The thought of freezing milk may not have ever occurred to you. If you start thinking about it, can you freeze milk and really be able to drink it later?
The good news is that pasteurized, homogenized, and organic milk can all be frozen. That includes whole, low-fat, nonfat, and even chocolate milk. However, some changes may occur to the texture, smell, and color of the milk.
You no longer need to throw away milk anymore that is nearing its expiration date! You can buy milk in bulk and save yourself some money as well. Now, let’s take a closer look into the how-to process, but also how freezing affects the texture and color of the product.
The best way to freeze milk is by using an airtight, hard plastic container. You can also use freezer bags and special canning jars as well. Make sure to leave plenty of room for expansion because milk will expand. A suggestion is that for every ½ gallon you freeze, leave one inch of space at the top of the container. This will give room for the expansion of the milk.
If you have an unopened package of milk, you could of course freeze it as it is, but you probably understand by now that the container can burst. Therefore it is best to open the milk container and pour some of the milk out before freezing it. One gallon milk bottles can also be frozen.
Another way to freeze milk is by using ice cube trays. Yes, you can make milk cubes, and in fact also chocolate milk cubes. Use them later for smoothies or other dessert treats. If you do not intend to use the milk cubes within a few days, just freeze them overnight and the next day transfer them to freezer bags. They will keep better that way and also free up space in the freezer.
If you are freezing raw milk, it is best to do so when it is very fresh. There are some health risks associated with raw milk consumption according to the U.S. Department of Agriculture, but we will go in to that later.
You can freeze milk for a long time. You can easily keep milk in the freezer for 3-6 months, and a bit longer if you use a deep freezer. Bare in mind that the lipids in the milk break down as time goes. This will affect the taste and color of the milk.
Now to the important part…how will the actual freezing process affect milk, and what will frozen milk taste like? Well, you can certainly drink milk that has been frozen and then thawed; however, you may not enjoy the texture if you are just drinking it cold. The consistency may be less than ideal for drinking, but it is a matter of preference. The color may also come out a little bit more yellowish.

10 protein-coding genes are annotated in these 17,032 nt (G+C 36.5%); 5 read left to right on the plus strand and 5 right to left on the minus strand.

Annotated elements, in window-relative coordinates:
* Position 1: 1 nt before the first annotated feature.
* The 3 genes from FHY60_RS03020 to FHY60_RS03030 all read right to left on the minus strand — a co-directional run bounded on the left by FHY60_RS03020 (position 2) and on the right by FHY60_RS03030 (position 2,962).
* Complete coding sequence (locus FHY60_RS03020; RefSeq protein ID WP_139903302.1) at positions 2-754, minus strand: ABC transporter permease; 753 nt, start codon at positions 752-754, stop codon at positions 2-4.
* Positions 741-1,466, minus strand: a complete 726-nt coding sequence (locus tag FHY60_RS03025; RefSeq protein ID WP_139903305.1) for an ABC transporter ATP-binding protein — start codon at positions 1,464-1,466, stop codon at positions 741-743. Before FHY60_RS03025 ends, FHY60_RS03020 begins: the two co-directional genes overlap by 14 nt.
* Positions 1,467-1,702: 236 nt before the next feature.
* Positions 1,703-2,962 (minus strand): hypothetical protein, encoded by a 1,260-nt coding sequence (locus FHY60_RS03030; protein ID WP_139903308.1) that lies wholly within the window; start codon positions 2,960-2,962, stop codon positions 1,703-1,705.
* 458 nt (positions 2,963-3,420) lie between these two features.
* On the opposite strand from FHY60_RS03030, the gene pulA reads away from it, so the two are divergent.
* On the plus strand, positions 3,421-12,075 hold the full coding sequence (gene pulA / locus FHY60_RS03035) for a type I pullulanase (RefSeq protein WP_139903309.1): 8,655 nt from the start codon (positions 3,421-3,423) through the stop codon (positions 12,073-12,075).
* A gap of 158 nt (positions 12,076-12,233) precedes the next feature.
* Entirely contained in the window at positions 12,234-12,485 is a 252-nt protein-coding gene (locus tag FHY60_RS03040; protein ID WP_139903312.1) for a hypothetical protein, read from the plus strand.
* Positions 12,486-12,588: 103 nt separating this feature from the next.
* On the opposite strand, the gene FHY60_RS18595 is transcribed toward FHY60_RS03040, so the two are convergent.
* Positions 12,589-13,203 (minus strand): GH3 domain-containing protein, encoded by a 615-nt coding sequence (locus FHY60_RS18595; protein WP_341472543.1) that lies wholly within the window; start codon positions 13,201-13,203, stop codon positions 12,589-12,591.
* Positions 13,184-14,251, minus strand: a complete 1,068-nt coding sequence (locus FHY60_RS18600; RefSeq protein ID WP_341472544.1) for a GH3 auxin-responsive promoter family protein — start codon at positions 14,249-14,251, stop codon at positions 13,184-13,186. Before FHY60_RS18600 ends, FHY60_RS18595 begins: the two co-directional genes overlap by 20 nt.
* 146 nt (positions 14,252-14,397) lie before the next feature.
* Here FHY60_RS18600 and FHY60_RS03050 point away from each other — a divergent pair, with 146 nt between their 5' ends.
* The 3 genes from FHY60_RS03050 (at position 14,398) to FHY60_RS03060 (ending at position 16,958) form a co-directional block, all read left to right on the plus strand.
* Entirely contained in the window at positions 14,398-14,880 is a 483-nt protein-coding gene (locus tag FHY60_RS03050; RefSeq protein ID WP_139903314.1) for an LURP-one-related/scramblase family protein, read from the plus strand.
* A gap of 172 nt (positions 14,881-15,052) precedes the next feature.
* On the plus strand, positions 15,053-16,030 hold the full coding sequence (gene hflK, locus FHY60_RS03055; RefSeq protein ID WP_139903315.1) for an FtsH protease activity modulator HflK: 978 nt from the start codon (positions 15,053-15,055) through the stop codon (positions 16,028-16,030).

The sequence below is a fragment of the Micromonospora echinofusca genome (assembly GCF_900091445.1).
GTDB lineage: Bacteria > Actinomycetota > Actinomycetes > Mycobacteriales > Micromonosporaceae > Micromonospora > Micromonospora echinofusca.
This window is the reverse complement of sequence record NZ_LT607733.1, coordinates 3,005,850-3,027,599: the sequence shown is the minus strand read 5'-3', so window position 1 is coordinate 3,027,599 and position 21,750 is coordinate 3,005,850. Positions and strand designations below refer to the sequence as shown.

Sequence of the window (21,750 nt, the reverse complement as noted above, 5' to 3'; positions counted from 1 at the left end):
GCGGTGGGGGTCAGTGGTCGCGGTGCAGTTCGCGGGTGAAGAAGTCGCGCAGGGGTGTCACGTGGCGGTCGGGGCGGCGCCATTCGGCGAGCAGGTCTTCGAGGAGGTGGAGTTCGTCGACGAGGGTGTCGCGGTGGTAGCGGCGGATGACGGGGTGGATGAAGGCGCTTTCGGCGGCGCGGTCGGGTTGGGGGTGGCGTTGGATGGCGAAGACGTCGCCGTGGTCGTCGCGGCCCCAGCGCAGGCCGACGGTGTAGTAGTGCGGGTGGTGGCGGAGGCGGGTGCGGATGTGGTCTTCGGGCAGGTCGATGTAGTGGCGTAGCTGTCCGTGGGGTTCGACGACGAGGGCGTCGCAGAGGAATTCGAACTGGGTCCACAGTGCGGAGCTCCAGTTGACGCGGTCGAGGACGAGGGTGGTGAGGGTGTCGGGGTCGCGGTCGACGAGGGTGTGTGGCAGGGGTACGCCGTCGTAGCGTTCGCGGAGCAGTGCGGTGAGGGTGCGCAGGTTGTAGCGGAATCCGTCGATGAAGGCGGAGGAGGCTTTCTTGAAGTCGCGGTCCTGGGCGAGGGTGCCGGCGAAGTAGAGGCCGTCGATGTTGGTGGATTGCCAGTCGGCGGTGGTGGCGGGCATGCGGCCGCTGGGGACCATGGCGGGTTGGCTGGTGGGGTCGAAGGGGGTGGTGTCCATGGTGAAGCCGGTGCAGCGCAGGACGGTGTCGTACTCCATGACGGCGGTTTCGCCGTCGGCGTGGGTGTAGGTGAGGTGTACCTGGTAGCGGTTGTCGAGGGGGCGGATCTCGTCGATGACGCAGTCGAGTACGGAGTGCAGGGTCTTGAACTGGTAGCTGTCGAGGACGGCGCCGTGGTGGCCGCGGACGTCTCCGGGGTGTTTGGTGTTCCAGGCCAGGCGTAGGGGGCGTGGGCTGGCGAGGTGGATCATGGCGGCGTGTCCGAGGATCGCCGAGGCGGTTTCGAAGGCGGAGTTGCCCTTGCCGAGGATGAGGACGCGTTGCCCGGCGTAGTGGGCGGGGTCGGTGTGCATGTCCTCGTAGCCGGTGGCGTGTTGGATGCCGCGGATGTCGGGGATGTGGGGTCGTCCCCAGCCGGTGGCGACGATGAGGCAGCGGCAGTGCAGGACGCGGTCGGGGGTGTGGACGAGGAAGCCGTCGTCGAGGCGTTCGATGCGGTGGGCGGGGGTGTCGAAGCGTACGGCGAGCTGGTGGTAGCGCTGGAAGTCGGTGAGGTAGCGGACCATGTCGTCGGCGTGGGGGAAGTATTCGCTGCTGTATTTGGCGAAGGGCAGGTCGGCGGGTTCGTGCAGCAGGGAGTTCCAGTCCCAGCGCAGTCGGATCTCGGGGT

Freezing whole milk seems to have the greatest texture issue as there is a higher fat content, and the fat will separate from the fluid. The milk may also taste slightly different, so you might prefer a lower fat version if you intend to drink a nice glass of milk. However, if you use the milk for baking or cooking, the texture and taste won’t be an issue.
If you just use plain frozen milk without going through the thawing process, it will work well for thicken up soups and stews. Also, if you have milk in ice cubes, they are definitely great to use in smoothies without affecting the texture and taste.
If you are thinking about adding raw milk to your diet or have been drinking raw milk, the Food and Drug Administration in the United States wants you to understand the risks that are associated with it. Raw milk can harbor harmful bacteria and other germs that can cause serious illness and even death. According to the Centers for Disease Control, raw or unpasteurized milk is 150 times more likely to cause foodborne illness and results in 13 times more hospitalizations than illnesses involving pasteurized dairy products.
Milk products and some foods made from milk are considered part of the dairy food group. The U.S. Department of Agriculture recommends that, for health purposes, most choices should be of the low or non-fat variety. Children should have 2-3 servings of dairy daily (depending on age) and adults should have 3 servings of dairy daily. A serving size is the equivalent of 1 cup of milk or ½ cup of evaporated milk.
Milk is a good source of calcium used for growing bones and teeth. It also has potassium, which helps maintain blood pressure.
– Can you freeze milk in carton containers?
The milk will expand when you freeze it, which may cause the carton to burst. But there are people that have successfully frozen unopened milk cartons many times.
– How do I freeze an unopened gallon of milk jug?
If you freeze a whole jug, the milk will expand and cause the lid to open during the freezing process. The best way is to pour out some of the milk and leave about 2 inches of space at the top. This will keep the lid in place.
– Is it ok to freeze milk in regular glass containers?
Not any glass container may be suitable for that, but a solid glass jar will work fine. The key is not to overfill it. Always leave about an inch of space for every ½ gallon that you freeze, or the glass will probably crack. For the thawing process, put it in the fridge and not in a sink with water because you will run the risk of cracking the glass.
– Can you freeze goat milk?
Yes, you can definitely freeze goat’s milk the same way you would with regular cow’s milk.